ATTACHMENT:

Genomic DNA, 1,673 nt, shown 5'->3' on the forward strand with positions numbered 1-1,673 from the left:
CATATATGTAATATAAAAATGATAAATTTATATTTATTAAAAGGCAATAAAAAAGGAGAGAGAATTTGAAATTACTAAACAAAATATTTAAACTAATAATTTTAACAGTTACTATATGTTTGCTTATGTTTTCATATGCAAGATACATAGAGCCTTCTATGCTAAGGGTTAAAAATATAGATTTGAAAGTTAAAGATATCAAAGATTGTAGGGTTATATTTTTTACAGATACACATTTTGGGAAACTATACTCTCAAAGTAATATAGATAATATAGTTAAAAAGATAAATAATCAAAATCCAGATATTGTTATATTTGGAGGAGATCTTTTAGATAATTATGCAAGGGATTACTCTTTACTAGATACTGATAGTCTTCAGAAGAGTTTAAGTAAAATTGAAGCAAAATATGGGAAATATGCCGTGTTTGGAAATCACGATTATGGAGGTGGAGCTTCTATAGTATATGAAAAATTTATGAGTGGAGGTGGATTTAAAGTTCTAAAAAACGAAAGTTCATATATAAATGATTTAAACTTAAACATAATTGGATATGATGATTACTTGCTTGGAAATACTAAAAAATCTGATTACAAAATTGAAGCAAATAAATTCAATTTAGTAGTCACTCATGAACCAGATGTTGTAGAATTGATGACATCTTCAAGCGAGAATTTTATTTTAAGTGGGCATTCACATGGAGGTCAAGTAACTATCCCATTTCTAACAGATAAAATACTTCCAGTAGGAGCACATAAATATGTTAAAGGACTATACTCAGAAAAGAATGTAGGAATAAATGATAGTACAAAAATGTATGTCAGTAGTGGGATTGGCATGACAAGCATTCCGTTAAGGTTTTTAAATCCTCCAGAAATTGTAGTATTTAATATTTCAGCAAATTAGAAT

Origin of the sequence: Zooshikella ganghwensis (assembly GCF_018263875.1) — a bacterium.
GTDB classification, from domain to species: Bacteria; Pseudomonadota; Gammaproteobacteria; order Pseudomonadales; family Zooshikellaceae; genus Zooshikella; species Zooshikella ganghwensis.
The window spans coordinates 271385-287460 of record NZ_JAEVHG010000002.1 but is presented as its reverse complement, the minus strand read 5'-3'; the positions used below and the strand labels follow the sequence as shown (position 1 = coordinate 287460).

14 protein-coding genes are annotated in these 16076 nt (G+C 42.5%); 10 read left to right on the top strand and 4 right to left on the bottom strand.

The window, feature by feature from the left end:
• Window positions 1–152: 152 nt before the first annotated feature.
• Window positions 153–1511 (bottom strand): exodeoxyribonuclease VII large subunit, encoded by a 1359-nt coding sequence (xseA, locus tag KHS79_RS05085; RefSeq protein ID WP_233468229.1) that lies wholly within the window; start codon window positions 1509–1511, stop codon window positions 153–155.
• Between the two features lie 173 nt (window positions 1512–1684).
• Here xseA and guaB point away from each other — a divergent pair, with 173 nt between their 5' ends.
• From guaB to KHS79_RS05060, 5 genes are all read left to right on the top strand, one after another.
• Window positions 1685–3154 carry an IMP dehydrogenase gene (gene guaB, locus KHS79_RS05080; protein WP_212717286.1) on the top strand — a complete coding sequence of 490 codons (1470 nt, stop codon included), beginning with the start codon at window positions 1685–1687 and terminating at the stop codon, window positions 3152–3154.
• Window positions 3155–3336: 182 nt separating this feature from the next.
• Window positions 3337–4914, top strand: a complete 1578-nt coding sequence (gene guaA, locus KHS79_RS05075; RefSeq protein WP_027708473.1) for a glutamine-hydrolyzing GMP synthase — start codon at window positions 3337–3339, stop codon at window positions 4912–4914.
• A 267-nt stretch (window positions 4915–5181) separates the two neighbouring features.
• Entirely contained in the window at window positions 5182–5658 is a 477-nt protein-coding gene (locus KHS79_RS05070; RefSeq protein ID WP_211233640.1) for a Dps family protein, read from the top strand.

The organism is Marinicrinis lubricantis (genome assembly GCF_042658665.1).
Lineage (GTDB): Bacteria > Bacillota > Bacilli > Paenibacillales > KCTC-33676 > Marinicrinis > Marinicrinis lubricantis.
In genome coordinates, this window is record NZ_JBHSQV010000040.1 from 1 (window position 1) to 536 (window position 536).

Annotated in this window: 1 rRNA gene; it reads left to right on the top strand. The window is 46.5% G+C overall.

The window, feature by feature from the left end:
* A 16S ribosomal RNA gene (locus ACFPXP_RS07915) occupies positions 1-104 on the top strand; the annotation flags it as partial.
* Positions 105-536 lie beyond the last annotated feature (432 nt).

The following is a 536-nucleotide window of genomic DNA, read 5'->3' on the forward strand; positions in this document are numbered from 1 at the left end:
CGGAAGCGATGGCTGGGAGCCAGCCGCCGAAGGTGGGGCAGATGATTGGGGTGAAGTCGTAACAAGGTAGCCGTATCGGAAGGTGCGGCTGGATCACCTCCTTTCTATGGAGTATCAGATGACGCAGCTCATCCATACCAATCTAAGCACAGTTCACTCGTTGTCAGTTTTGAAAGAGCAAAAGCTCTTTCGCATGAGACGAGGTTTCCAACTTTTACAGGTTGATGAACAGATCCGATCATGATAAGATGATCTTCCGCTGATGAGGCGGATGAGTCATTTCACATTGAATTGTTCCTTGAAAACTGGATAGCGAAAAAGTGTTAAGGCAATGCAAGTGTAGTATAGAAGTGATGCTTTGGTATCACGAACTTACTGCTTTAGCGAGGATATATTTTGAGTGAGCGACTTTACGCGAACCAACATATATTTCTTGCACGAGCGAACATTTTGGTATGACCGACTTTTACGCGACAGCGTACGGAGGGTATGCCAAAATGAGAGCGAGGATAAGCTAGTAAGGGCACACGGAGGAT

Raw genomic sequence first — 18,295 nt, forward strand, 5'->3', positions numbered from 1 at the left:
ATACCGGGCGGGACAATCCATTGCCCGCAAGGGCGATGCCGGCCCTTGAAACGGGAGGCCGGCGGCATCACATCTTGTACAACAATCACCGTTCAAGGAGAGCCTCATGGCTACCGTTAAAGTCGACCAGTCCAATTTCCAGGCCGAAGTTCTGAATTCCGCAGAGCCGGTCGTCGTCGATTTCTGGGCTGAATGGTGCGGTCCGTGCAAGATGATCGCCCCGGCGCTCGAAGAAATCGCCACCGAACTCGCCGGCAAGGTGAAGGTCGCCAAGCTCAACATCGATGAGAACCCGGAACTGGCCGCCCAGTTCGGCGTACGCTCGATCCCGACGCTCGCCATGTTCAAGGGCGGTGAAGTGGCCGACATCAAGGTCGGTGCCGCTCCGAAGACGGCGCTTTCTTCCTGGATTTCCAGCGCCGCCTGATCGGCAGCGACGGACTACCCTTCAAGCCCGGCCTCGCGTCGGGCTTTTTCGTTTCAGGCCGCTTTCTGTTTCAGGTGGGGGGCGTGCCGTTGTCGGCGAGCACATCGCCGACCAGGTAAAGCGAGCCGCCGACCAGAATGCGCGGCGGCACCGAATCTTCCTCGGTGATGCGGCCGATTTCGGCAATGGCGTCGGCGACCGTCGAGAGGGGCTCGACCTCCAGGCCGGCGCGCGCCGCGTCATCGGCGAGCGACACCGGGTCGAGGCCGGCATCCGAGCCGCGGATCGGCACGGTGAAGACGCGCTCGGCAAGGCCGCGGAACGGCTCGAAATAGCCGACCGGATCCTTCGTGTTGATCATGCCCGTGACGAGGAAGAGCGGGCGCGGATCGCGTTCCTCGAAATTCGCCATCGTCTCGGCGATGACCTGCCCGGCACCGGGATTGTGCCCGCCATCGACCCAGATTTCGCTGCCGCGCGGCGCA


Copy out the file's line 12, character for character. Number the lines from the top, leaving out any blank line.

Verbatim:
• From guaB to KHS79_RS05060, 5 genes are all read left to right on the top strand, one after another.